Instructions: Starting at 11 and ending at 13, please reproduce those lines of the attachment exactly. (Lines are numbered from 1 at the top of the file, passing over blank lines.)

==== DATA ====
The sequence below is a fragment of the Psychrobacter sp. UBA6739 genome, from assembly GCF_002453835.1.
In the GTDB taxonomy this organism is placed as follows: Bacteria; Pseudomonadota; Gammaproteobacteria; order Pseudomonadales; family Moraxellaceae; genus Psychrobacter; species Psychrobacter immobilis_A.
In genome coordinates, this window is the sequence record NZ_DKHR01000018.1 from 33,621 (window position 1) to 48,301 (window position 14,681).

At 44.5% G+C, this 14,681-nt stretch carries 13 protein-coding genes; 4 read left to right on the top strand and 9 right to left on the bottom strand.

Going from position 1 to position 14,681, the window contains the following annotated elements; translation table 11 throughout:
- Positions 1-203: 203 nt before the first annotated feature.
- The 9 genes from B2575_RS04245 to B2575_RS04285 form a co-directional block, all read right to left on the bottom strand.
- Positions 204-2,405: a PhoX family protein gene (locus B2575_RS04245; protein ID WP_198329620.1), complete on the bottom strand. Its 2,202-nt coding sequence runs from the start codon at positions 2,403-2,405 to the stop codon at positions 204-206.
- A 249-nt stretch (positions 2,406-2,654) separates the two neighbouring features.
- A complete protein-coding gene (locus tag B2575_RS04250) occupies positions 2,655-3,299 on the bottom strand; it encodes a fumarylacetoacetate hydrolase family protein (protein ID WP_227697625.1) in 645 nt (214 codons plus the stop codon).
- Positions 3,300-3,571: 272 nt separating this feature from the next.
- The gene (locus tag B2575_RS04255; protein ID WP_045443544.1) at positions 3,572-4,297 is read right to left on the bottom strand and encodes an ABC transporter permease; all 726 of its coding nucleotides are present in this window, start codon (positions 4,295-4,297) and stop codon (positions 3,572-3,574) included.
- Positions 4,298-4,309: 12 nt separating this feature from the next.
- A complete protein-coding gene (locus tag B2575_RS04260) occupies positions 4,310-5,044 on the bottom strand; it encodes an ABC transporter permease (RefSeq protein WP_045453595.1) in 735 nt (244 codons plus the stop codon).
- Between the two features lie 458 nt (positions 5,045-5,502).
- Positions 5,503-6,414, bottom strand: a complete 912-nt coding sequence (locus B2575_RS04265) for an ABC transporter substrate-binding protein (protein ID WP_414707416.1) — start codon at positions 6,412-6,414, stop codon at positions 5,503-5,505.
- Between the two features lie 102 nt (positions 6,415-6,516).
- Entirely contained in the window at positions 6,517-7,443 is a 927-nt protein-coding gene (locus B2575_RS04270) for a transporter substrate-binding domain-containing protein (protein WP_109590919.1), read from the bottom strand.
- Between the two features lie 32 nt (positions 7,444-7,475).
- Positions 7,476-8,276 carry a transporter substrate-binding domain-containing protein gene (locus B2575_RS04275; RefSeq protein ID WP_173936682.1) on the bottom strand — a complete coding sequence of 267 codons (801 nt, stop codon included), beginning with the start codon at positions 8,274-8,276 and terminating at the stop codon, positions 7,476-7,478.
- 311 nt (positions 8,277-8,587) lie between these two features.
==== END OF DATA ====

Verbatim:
- Positions 3,300-3,571: 272 nt separating this feature from the next.
- The gene (locus tag B2575_RS04255; protein ID WP_045443544.1) at positions 3,572-4,297 is read right to left on the bottom strand and encodes an ABC transporter permease; all 726 of its coding nucleotides are present in this window, start codon (positions 4,295-4,297) and stop codon (positions 3,572-3,574) included.
- Positions 4,298-4,309: 12 nt separating this feature from the next.